GemSelect Newsletter - August 2015 When Accent Stones Take Center Stage
Setting very small stones requires a great deal more time, patience and skill than setting a single large stone, but the end result is often well worth the effort. Using small gemstones is affordable and can make colored gems go a long way, eliminating the need to buy one large, valuable gemstone. Small gems can often look even more impressive than one large gem and if set in a certain way, they can give the illusion of a large gemstone. With modern jewelry innovations, it is now much easier to make beautiful jewelry with intricately set small gemstones in unique and interesting metal designs. The main attraction can be the shape of the jewelry and the color of small, closely-set gems. When small stones are closely set, the gems rather than the metal of the jewelry are showcased.
Unlike some large gemstones, small gems are available in every color and many shapes. Some gemstone types are rarely available in large sizes, so several smaller gemstones are often a better option. It is amazing how incredibly small gemstones can be precisely fashioned into brilliant-cut gems. When it comes to very small round gems, a simplified version of the brilliant cut is sometimes used, with fewer facets. This reduces the possibility of a milky or fuzzy looking stone due to the difference in dispersion of smaller gems. Small gems can exhibit a high level of brilliance, and when the light hits them all, they make the whole surface of the jewelry dazzle.
Pavé, Channel & Invisible Settings Back to Top
Pavé setting means "paved" like a cobblestoned street. Pavé settings give the impression of a continuous surface of gemstones. The gems are typically round and are held in place by small metal beads. When using such intricate settings, care should be taken to ensure that the settings are well-aligned and even. Imagine that you are walking down a paved street or looking at a tiled bathroom, does it look better when it is evenly spaced and smooth, or when it is crooked and tilted? A jeweler known for his beautiful pavé-set jewels is Joel Arthur Rosenthal (known simply as "JAR"). He has created astonishingly beautiful jewels that appear like colorful flowers. Such jewelry truly showcases the most prized quality in colored gemstones; color.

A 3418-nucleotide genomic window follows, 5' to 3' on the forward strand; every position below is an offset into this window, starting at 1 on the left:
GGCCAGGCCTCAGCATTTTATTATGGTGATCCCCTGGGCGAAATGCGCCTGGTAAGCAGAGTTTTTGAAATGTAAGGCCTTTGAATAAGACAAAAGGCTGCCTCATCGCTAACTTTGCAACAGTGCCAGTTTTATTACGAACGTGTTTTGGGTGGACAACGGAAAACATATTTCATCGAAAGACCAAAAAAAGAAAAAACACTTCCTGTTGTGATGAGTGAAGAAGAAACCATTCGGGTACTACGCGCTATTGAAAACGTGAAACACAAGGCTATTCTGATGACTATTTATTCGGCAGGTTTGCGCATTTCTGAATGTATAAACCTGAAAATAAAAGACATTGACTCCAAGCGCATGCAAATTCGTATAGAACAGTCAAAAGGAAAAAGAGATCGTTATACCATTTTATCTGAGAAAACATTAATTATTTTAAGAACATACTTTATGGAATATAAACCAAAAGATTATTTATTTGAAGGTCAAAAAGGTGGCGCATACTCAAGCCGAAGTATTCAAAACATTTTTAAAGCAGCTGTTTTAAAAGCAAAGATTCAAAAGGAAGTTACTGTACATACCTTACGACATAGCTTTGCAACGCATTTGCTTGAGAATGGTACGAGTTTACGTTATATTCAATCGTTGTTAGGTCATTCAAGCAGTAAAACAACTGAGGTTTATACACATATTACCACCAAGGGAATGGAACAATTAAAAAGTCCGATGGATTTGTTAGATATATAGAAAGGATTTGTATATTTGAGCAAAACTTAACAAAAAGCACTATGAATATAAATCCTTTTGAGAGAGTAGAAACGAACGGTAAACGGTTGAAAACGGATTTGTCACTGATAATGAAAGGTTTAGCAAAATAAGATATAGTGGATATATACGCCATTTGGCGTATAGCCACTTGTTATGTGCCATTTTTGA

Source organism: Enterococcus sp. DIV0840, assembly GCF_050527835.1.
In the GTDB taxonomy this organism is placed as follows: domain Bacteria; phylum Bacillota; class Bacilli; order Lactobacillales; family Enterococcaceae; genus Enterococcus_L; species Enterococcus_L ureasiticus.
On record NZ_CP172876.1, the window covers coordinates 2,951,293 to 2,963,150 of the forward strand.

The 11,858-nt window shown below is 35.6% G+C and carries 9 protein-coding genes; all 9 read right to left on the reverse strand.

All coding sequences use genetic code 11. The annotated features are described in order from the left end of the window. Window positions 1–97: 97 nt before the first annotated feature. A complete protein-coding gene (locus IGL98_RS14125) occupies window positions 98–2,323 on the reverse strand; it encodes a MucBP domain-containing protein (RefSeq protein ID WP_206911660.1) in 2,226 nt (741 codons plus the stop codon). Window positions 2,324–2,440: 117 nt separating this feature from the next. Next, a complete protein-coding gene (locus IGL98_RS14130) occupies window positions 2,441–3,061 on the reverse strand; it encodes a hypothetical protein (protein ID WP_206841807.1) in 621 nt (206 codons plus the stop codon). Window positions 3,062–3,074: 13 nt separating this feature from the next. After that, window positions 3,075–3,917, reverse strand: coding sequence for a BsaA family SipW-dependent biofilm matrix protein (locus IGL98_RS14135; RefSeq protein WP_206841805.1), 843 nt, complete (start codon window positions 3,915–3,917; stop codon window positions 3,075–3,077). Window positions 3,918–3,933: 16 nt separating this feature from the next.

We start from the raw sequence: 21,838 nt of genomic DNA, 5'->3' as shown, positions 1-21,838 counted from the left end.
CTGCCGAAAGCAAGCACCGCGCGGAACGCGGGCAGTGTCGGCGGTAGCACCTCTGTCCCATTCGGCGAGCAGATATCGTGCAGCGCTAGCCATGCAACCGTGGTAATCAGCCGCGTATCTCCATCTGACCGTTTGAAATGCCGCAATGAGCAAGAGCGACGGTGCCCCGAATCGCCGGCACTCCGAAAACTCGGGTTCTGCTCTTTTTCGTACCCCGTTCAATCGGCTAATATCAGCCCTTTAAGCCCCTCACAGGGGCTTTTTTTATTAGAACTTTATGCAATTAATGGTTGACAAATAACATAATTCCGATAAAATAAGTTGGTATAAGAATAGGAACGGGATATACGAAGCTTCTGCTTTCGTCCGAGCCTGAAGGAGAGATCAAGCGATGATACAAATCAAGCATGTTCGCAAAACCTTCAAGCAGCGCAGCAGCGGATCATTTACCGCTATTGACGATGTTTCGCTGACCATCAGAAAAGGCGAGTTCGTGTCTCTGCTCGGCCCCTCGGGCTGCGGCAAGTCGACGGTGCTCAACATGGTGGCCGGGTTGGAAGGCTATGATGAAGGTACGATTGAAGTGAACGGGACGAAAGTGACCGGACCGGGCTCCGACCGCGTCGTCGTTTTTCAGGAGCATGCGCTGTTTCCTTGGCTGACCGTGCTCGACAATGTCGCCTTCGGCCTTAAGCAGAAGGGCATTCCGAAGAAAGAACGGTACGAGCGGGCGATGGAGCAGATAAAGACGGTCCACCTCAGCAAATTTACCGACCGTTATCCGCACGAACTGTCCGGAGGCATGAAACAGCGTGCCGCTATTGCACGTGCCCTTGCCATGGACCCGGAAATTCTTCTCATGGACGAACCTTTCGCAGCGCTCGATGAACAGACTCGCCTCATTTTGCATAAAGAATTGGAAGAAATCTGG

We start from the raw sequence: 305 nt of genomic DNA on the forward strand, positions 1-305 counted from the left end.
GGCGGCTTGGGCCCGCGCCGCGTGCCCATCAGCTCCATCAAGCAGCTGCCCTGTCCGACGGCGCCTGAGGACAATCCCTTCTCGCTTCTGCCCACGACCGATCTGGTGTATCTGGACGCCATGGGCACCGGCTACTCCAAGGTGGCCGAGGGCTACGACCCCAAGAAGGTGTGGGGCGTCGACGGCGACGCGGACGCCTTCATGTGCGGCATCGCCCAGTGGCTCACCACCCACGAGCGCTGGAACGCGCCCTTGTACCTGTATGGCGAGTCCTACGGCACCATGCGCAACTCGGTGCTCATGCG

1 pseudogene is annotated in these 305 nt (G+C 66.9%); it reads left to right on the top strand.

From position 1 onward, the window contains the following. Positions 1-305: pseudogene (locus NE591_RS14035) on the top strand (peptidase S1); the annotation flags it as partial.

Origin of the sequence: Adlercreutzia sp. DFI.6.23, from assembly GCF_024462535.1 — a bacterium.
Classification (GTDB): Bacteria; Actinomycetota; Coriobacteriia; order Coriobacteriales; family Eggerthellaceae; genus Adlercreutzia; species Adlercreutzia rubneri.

Channel setting is the most common type of setting for melee stones (very small matched parcels of gems). With channel setting, it is important that the girdle of the stone is snug in the grooves, so the width and angle of the crown and pavilion should be properly measured. Channel setting is ideal for rings such as wedding bands.
Another setting technique is "invisible" setting. This is where no prongs can be seen and the gemstones appear to form an interrupted surface. Invisible-set gems are secured by the girdle in metal channels below the surface. This works best with gems that have straight edges, such as princess-cut or emerald-cut gems that can fit together with no spaces between them. Van Cleef & Arpels have been credited with developing the technique, which they named "Mystery Setting".
Small Stones With Striking Color Back to Top
When choosing small stones that will be set closely together to form a single block of color, it is important that they are well matched, since the color of the stones is flaunted in such jewelry. However, for multicolored jewelry, a difference in gemstone color is attractive.
Parcels of gemstones that are well matched for color and lots (groups of matched stones) with multicolored gems are both easily available. Multicolored gemstone lots work well when cool or warm colors are placed together. For example, blues, greens and violets are attractive, as are yellows, reds, oranges and browns (see image, left). Cool colors can be placed with contrasting yellow or rose gold, or cool platinum or silver. Warm colors contrast with white precious metal or match yellow and rose gold. Such multicolored jewelry can be custom-made especially to match the wearer's skin tone or the season. Alternatively, pastel or vivid colors can be placed together or mixed.
Gem Lots for Men Back to Top